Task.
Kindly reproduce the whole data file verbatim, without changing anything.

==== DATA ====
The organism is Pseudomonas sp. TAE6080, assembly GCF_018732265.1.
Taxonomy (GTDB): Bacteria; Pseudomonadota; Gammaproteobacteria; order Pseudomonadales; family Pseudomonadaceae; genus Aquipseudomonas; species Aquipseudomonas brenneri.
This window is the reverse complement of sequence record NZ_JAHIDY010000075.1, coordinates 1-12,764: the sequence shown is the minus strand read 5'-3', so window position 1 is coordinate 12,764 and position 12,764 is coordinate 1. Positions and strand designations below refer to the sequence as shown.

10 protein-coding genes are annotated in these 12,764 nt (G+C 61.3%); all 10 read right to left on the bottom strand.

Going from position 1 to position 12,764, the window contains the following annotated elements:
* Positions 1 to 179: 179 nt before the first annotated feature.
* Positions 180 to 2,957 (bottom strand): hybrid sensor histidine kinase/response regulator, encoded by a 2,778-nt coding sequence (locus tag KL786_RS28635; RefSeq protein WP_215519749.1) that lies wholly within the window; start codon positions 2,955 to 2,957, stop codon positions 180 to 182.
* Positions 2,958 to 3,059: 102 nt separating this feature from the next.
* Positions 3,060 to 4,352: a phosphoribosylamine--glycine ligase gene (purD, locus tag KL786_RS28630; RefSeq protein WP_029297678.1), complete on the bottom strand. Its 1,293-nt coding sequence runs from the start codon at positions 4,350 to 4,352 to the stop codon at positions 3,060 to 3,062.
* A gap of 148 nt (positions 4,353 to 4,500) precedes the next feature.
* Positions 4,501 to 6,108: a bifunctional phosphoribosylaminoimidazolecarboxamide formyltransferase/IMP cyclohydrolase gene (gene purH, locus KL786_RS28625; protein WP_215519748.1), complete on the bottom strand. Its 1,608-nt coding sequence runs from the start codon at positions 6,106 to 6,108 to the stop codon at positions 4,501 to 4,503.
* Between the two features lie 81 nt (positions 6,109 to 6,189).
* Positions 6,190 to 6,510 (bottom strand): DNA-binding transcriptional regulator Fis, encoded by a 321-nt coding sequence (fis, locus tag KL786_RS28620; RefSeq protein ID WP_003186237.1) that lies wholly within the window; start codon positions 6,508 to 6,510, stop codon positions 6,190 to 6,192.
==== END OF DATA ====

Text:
The organism is Pseudomonas sp. TAE6080, assembly GCF_018732265.1.
Taxonomy (GTDB): Bacteria; Pseudomonadota; Gammaproteobacteria; order Pseudomonadales; family Pseudomonadaceae; genus Aquipseudomonas; species Aquipseudomonas brenneri.
This window is the reverse complement of sequence record NZ_JAHIDY010000075.1, coordinates 1-12,764: the sequence shown is the minus strand read 5'-3', so window position 1 is coordinate 12,764 and position 12,764 is coordinate 1. Positions and strand designations below refer to the sequence as shown.

10 protein-coding genes are annotated in these 12,764 nt (G+C 61.3%); all 10 read right to left on the bottom strand.

Going from position 1 to position 12,764, the window contains the following annotated elements:
* Positions 1 to 179: 179 nt before the first annotated feature.
* Positions 180 to 2,957 (bottom strand): hybrid sensor histidine kinase/response regulator, encoded by a 2,778-nt coding sequence (locus tag KL786_RS28635; RefSeq protein WP_215519749.1) that lies wholly within the window; start codon positions 2,955 to 2,957, stop codon positions 180 to 182.
* Positions 2,958 to 3,059: 102 nt separating this feature from the next.
* Positions 3,060 to 4,352: a phosphoribosylamine--glycine ligase gene (purD, locus tag KL786_RS28630; RefSeq protein WP_029297678.1), complete on the bottom strand. Its 1,293-nt coding sequence runs from the start codon at positions 4,350 to 4,352 to the stop codon at positions 3,060 to 3,062.
* A gap of 148 nt (positions 4,353 to 4,500) precedes the next feature.
* Positions 4,501 to 6,108: a bifunctional phosphoribosylaminoimidazolecarboxamide formyltransferase/IMP cyclohydrolase gene (gene purH, locus KL786_RS28625; protein WP_215519748.1), complete on the bottom strand. Its 1,608-nt coding sequence runs from the start codon at positions 6,106 to 6,108 to the stop codon at positions 4,501 to 4,503.
* Between the two features lie 81 nt (positions 6,109 to 6,189).
* Positions 6,190 to 6,510 (bottom strand): DNA-binding transcriptional regulator Fis, encoded by a 321-nt coding sequence (fis, locus tag KL786_RS28620; RefSeq protein ID WP_003186237.1) that lies wholly within the window; start codon positions 6,508 to 6,510, stop codon positions 6,190 to 6,192.